Advertising places external business messages before target receivers through media buys. How to advertise for jobs in Ethiopia A media buy is a fee that is paid to a television network, web site, magazine, etc. by an advertiser to insert an advertisement. The fee is based on the perceived value of the audience who watches, reads, listens to, or frequents the space where the ad will appear.
In recent years, receivers have begun to filter advertiser’s messages. This phenomenon is perceived to be a result of the large amount of ads the average person sees each day and a growing level of consumer wariness of paid messaging. Advertisers, in turn, are trying to create alternative forms of advertising that receivers won’t filter. The advertorial is one example of an external communication that combines the look of an article with the focused message of an ad. Product placements in videos, movies, and games are other ways that advertisers strive to reach receivers with commercial messages.
A web page’s external communication can combine elements of public relations, advertising, and editorial content, reaching receivers on multiple levels and in multiple ways. Banner ads, blogs, and advertiser-driven “click-through” areas are just a few of the elements that allow a business to deliver a message to a receiver online. The perceived flexibility of online communications can impart a less formal (and therefore, more believable) quality to an external communication. A message relayed in a daily blog post, for example, will reach a receiver differently than if it is delivered in an annual report. The “real-time” quality of web communications may appeal to receivers who might filter out traditional ads and public relations messages due to their “prefab” quality. Despite a “spontaneous” feel, many online pages can be revisited many times in a single day. For this reason, clear and accurate external communications are as vital for online use as they are in traditional media.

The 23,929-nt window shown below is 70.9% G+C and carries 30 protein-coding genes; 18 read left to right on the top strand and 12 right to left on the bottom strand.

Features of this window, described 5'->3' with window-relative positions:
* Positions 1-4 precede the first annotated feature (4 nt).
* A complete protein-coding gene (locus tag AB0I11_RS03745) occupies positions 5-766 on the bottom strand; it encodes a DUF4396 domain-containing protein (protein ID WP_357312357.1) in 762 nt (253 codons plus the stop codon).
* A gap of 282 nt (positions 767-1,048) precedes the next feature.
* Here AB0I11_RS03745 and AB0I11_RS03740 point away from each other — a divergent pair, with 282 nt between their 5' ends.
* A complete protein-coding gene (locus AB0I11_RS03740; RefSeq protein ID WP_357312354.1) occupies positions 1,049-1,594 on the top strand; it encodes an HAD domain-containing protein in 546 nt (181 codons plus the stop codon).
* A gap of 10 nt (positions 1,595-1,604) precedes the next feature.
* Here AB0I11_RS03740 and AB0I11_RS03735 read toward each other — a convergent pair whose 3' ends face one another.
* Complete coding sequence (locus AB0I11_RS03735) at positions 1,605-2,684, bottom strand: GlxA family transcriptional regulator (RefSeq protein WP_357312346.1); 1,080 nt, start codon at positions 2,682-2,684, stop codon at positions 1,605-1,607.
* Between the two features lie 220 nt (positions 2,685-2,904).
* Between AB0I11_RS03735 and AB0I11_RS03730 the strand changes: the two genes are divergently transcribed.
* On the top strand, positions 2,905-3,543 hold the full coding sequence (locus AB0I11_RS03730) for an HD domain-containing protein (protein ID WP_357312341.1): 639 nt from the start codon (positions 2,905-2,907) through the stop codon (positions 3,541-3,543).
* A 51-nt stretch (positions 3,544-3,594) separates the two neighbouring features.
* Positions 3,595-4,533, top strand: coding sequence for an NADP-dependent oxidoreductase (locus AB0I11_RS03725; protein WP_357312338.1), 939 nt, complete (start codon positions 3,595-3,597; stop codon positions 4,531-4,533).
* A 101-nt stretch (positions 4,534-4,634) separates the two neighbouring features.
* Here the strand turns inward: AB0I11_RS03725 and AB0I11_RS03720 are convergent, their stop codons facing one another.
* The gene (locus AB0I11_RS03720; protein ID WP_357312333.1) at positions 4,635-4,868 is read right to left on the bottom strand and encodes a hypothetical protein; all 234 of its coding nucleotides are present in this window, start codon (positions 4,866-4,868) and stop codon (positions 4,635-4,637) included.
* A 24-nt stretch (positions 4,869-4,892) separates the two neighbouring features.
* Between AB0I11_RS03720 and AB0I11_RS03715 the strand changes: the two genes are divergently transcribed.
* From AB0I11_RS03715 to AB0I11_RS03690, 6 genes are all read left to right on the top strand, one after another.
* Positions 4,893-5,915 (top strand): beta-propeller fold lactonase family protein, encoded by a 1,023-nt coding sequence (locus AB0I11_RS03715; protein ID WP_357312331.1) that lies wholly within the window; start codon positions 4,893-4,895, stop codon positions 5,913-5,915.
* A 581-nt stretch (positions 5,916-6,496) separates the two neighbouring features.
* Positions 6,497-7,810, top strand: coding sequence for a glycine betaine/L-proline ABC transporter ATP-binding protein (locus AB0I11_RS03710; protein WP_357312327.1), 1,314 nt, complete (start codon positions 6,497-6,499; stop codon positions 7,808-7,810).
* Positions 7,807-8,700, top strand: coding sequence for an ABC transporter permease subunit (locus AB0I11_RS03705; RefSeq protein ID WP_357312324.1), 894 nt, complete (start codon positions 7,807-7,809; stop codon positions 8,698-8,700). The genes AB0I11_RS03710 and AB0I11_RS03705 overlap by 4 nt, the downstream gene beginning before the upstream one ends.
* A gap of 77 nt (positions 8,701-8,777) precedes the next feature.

Customer communications can include letters, catalogs, direct mail, e-mails, text messages, and telemarketing messages. The key to a successful external communication to customers is to convey a business message in personally-compelling way-dramatic news, a money-saving coupon, and so forth.
Internal communication involves transmission of information within the organization. Among various ways of communicating with organization are: memos, reports, meetings, face-to-face discussions, teleconference, video conference, notices, etc.
Internal communication is a vital means of attending to matters of company concern. Internal communication can be further classified as formal and informal.
Dear students, in this section of the unit you will study formal and informal communication channels. Based on formality, communication can be formal or informal. The formal communication channel takes place using the official channel. Whereas, informal communication is a communication in which message is transmitted over non-official channels within the organization.
Within the organization, information may be transmitted from superiors to subordinates (downward communication) subordinates to superiors (upward communication), among people at the same level on the organizational chart (horizontal communication), and among people in different departments in different positions within the organization (diagonal communication). These four types of communication make up the organization’s formal communication network. The following figure shows the formal communication network.